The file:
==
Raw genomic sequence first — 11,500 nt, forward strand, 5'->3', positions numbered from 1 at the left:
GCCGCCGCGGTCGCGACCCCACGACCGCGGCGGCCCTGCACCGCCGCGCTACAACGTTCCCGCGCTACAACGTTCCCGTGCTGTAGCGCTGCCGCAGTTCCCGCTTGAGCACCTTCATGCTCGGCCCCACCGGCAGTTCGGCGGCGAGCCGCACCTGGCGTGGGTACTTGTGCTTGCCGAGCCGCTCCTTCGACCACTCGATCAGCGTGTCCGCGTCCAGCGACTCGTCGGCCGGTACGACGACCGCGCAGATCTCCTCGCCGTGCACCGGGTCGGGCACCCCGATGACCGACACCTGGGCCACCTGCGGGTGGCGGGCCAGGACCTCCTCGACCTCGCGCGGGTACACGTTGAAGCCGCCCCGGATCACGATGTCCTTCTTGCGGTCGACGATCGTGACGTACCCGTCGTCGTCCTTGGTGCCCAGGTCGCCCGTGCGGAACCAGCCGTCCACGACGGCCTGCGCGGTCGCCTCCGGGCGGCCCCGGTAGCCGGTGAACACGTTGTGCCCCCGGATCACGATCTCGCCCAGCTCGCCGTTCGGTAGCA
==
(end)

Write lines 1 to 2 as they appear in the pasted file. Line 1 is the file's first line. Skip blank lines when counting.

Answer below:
Raw genomic sequence first — 11,500 nt, forward strand, 5'->3', positions numbered from 1 at the left:
GCCGCCGCGGTCGCGACCCCACGACCGCGGCGGCCCTGCACCGCCGCGCTACAACGTTCCCGCGCTACAACGTTCCCGTGCTGTAGCGCTGCCGCAGTTCCCGCTTGAGCACCTTCATGCTCGGCCCCACCGGCAGTTCGGCGGCGAGCCGCACCTGGCGTGGGTACTTGTGCTTGCCGAGCCGCTCCTTCGACCACTCGATCAGCGTGTCCGCGTCCAGCGACTCGTCGGCCGGTACGACGACCGCGCAGATCTCCTCGCCGTGCACCGGGTCGGGCACCCCGATGACCGACACCTGGGCCACCTGCGGGTGGCGGGCCAGGACCTCCTCGACCTCGCGCGGGTACACGTTGAAGCCGCCCCGGATCACGATGTCCTTCTTGCGGTCGACGATCGTGACGTACCCGTCGTCGTCCTTGGTGCCCAGGTCGCCCGTGCGGAACCAGCCGTCCACGACGGCCTGCGCGGTCGCCTCCGGGCGGCCCCGGTAGCCGGTGAACACGTTGTGCCCCCGGATCACGATCTCGCCCAGCTCGCCGTTCGGTAGCA